Reddit cashes in on AI gold rush with $203M in LLM training license fees


Enlarge / “Reddit Gold” takes on a whole new meaning when AI training data is involved.


The last week saw word leak that Google had agreed to license Reddit’s massive corpus of billions of posts and comments to help train its large language models. Now, in a recent Securities and Exchange Commission filing, the popular online forum has revealed that it will bring in $203 million from that and other unspecified AI data licensing contracts over the next three years.

Reddit’s Form S-1—published by the SEC late Thursday ahead of the site’s planned stock IPO—says the company expects $66.4 million of that data-derived value from LLM companies to come during the 2024 calendar year. Bloomberg previously reported the Google deal to be worth an estimated $60 million a year, suggesting that the three-year deal represents the vast majority of its AI licensing revenue so far.

Google and other AI companies that license Reddit’s data will receive “continuous access to [Reddit’s] data API as well as quarterly transfers of Reddit data over the term of the arrangement,” according to the filing. That constant, real-time access is particularly valuable, the site writes in the filing, because “Reddit data constantly grows and regenerates as users come and interact with their communities and each other.”

“Why pay for the cow…?”

While Reddit sees data licensing to AI firms as an important part of its financial future, its filing also notes that free use of its data has already been “a foundational part of how many of the leading large language models have been trained.” The filing seems almost bitter in noting that “some companies have constructed very large commercial language models using Reddit data without entering into a license agreement with us.”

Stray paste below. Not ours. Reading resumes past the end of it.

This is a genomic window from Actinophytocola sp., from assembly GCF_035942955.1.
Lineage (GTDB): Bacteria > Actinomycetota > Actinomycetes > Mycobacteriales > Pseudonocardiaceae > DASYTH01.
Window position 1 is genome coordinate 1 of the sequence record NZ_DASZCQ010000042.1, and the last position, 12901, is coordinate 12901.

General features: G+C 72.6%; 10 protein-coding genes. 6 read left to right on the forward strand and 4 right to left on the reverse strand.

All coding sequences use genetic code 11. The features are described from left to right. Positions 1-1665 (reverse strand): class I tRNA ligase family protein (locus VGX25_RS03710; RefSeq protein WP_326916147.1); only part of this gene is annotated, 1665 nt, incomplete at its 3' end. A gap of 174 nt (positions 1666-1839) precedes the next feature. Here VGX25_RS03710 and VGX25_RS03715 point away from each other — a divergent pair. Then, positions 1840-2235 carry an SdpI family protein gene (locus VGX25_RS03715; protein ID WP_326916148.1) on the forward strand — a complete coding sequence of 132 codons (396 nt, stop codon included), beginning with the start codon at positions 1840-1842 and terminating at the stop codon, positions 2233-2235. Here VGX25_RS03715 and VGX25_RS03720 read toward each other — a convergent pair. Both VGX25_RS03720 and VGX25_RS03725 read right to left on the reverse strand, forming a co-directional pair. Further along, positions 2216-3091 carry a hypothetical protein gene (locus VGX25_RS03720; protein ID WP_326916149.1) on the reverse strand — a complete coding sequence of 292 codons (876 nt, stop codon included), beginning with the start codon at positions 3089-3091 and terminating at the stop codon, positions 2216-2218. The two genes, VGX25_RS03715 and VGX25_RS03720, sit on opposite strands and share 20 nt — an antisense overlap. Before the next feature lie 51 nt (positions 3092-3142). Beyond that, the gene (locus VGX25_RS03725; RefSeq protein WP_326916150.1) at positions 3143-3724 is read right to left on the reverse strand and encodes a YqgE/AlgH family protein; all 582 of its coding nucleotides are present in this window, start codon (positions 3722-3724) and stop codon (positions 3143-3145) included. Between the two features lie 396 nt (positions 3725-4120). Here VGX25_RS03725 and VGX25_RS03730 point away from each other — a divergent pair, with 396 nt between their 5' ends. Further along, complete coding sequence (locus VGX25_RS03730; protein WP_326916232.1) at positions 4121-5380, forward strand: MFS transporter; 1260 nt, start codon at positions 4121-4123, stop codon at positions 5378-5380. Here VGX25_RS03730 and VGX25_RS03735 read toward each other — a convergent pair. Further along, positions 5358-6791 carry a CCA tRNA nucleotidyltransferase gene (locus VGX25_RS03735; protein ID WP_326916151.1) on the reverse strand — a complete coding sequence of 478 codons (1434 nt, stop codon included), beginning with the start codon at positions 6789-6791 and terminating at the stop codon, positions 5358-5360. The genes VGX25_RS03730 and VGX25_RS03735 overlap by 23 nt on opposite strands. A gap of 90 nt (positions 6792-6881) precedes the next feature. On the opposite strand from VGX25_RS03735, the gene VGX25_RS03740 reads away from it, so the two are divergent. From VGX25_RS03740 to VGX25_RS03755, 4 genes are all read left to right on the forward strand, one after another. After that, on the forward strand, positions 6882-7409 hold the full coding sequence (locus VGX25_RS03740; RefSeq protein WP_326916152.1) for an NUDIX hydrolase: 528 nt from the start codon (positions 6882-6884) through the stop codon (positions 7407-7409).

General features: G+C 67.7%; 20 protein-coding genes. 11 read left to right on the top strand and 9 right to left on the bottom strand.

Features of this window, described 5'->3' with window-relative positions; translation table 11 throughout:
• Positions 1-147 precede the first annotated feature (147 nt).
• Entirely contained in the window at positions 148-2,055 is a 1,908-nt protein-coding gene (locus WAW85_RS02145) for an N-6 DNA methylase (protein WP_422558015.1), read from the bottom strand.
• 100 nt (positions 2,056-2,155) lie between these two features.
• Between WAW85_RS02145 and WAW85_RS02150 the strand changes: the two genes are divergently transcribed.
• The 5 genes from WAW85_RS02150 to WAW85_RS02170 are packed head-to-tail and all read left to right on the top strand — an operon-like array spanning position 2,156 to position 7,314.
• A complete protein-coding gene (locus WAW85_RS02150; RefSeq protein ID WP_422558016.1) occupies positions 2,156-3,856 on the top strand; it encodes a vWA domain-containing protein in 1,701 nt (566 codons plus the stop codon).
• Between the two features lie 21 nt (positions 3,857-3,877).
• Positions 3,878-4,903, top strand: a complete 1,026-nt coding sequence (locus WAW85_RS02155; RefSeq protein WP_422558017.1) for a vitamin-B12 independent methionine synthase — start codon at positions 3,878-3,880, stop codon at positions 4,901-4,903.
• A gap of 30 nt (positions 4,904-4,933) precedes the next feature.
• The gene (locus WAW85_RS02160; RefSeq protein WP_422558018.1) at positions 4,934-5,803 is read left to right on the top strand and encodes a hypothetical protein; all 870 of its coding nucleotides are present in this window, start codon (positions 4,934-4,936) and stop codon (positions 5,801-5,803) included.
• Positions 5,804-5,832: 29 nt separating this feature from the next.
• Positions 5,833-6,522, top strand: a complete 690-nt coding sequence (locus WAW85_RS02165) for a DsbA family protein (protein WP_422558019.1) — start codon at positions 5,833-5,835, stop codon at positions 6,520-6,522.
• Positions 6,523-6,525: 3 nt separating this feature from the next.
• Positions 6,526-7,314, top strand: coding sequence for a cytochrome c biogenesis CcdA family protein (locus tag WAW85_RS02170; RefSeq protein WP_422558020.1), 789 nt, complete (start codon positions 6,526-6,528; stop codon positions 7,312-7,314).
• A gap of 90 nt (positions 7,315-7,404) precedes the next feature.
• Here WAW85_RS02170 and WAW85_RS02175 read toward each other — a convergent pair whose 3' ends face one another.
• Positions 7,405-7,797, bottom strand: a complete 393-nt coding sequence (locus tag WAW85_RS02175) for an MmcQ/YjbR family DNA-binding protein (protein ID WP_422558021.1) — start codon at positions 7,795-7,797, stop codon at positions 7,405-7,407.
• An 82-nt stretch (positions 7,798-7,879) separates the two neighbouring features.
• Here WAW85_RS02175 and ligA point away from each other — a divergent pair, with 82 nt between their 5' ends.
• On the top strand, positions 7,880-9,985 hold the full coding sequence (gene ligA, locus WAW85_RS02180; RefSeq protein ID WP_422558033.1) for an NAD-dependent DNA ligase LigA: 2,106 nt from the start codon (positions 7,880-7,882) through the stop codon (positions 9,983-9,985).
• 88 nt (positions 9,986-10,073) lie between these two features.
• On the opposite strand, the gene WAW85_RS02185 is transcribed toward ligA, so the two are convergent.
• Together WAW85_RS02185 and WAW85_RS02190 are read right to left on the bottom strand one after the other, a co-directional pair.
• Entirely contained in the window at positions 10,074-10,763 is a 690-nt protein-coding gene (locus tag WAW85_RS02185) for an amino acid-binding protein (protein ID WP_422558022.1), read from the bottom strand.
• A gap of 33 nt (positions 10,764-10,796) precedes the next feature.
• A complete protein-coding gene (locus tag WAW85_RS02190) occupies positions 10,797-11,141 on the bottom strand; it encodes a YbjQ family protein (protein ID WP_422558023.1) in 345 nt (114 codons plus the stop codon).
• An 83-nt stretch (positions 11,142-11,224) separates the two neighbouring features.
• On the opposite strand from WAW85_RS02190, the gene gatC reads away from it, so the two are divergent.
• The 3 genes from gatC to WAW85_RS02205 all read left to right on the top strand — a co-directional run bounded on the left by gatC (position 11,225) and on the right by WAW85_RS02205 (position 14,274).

That acknowledgment highlights the still-murky legal landscape over AI companies’ penchant for scraping huge swathes of the public web for training purposes, a practice those companies defend as fair use. And Reddit seems well aware that AI models may continue to hoover up its posts and comments for free, even as it tries to sell that data to others.

“Some companies may decline to license Reddit data and use such data without license given its open nature, even if in violation of the legal terms governing our services,” the company writes. “While we plan to vigorously enforce against such entities, such enforcement activities could take years to resolve, result in substantial expense, and divert management’s attention and other resources, and we may not ultimately be successful.”

Yet the mere existence of AI data licensing agreements like Reddit’s may influence how legal battles over this kind of data scraping play out. As Ars’ Timothy Lee and James Grimmelmann noted in a recent legal analysis, the establishment of a settled licensing market can have a huge impact on whether courts consider a novel use of digitized data to be “fair use” under copyright law.

“The more [AI data licensing] deals like this are signed in the coming months, the easier it will be for the plaintiffs to argue that the ‘effect on the market’ prong of fair use analysis should take this licensing market into account,” Lee and Grimmelmann wrote.

And while Reddit sees LLMs as a new revenue opportunity, the site also sees their popularity as a potential threat. The S-1 filing notes that “some users are also turning to LLMs such as ChatGPT, Gemini, and Anthropic” for seeking information, putting them in the same category of Reddit competition as “Google, Amazon, YouTube, Wikipedia, X, and other news sites.”

After filing for its IPO in late 2021, reports suggest Reddit is aiming to hit the stock market next month officially. The company will offer users and moderators with sufficient karma and/or activity on the site the opportunity to participate in that IPO through a directed share program.

Advance Publications, which owns Ars Technica parent Condé Nast, is the largest shareholder of Reddit.



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